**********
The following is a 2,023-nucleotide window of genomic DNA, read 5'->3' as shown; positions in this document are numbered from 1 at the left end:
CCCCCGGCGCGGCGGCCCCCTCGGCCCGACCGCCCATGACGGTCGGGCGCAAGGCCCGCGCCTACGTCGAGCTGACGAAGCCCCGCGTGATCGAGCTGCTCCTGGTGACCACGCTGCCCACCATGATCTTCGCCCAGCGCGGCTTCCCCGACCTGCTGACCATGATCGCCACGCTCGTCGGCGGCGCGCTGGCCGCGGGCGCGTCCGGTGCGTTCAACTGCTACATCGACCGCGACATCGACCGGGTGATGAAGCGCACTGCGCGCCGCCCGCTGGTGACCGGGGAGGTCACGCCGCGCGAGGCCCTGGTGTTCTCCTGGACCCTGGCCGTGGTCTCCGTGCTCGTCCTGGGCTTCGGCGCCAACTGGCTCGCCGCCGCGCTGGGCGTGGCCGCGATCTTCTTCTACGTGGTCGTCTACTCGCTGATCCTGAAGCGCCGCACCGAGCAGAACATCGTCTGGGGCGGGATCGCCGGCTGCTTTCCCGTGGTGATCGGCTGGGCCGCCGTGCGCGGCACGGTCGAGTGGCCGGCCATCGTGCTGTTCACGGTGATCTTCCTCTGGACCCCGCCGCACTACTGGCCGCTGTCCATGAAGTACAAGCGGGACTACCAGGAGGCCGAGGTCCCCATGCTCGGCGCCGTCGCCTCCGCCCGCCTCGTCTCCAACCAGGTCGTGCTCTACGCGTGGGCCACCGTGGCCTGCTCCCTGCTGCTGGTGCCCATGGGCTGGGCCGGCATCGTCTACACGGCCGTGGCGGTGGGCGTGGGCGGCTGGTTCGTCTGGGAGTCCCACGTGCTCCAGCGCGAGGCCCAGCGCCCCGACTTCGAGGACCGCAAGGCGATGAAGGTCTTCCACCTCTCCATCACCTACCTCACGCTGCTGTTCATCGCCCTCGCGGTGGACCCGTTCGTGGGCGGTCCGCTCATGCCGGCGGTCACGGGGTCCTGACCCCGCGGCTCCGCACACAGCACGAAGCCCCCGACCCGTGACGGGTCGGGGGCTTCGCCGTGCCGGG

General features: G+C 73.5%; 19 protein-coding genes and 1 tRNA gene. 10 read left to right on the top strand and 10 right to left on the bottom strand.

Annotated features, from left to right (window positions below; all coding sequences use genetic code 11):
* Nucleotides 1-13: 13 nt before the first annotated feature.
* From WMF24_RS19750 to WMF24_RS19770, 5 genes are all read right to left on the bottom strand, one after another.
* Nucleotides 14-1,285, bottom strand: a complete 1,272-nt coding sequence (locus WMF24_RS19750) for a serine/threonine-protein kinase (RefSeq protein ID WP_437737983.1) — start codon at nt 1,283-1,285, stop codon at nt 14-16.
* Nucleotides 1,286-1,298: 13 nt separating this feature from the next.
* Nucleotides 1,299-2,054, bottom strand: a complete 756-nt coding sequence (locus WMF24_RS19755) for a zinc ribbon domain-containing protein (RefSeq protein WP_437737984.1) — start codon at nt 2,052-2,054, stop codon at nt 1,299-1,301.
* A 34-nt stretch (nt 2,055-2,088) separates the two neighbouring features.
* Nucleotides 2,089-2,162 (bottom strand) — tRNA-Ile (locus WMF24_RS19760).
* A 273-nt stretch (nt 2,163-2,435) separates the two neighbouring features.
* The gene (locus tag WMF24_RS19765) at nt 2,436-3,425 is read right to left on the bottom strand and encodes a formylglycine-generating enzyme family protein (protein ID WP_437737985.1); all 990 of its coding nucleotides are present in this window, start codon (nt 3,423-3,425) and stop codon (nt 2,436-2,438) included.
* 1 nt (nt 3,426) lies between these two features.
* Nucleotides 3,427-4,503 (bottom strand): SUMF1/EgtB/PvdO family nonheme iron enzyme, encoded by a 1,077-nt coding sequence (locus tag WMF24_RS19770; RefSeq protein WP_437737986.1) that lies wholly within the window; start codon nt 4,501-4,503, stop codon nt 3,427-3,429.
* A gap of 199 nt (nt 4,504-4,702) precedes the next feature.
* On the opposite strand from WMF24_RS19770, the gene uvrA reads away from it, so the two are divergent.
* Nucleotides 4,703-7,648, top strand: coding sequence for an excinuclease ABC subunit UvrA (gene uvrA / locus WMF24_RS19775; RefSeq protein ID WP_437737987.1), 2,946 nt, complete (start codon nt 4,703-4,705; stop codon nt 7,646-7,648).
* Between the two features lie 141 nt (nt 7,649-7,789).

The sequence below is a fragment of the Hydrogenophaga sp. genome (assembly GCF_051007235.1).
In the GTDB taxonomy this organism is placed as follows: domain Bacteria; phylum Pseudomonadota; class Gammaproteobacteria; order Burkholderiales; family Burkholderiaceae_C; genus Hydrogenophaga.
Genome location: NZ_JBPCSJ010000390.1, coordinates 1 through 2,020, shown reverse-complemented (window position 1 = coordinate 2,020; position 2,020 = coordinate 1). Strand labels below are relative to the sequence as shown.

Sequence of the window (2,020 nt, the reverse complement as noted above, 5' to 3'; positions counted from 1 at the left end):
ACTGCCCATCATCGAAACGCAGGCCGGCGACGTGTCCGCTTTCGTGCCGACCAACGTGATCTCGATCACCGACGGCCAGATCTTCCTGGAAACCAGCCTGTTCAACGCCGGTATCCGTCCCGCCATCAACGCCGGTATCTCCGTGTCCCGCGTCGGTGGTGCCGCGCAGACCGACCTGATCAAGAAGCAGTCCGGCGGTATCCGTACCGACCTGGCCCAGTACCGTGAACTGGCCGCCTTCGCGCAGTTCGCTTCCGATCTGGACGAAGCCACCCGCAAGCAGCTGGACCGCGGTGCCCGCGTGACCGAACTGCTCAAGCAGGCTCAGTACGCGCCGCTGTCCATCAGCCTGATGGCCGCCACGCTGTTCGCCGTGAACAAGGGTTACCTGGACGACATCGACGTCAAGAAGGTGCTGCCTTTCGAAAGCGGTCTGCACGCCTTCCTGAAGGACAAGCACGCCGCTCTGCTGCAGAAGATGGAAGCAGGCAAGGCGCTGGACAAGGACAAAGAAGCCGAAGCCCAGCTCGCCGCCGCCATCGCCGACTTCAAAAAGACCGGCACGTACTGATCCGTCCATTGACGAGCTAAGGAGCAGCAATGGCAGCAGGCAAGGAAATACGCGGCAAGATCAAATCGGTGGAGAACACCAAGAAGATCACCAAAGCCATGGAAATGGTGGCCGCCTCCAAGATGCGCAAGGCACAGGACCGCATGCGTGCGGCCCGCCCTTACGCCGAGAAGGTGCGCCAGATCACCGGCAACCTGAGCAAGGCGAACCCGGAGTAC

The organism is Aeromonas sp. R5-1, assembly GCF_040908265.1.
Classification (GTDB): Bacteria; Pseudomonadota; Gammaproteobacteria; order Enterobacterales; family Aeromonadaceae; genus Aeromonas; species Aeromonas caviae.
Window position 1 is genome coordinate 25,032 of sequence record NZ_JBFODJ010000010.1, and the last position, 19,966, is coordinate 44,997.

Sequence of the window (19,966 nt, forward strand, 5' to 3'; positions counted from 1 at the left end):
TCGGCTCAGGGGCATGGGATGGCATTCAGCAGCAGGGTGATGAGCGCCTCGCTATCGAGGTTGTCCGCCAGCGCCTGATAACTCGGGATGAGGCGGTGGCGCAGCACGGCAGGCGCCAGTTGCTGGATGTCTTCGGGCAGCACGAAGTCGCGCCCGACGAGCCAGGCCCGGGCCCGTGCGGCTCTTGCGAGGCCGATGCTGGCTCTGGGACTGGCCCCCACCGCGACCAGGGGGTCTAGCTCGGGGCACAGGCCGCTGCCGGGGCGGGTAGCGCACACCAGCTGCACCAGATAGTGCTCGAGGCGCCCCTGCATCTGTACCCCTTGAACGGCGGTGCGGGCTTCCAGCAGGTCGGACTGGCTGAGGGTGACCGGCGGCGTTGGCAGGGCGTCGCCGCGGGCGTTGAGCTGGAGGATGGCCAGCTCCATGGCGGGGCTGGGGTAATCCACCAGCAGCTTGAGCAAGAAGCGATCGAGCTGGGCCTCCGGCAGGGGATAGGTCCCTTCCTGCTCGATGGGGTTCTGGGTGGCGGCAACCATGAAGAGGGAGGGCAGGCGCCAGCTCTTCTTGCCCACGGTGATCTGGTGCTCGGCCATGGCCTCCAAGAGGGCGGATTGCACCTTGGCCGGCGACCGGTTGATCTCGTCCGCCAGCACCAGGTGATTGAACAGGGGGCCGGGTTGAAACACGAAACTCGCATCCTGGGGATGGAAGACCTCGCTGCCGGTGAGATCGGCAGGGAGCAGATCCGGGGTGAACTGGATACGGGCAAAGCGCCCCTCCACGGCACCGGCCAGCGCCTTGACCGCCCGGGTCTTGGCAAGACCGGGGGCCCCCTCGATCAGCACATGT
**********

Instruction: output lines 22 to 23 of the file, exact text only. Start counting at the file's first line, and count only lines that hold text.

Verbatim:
Genome location: NZ_JBPCSJ010000390.1, coordinates 1 through 2,020, shown reverse-complemented (window position 1 = coordinate 2,020; position 2,020 = coordinate 1). Strand labels below are relative to the sequence as shown.

Sequence of the window (2,020 nt, the reverse complement as noted above, 5' to 3'; positions counted from 1 at the left end):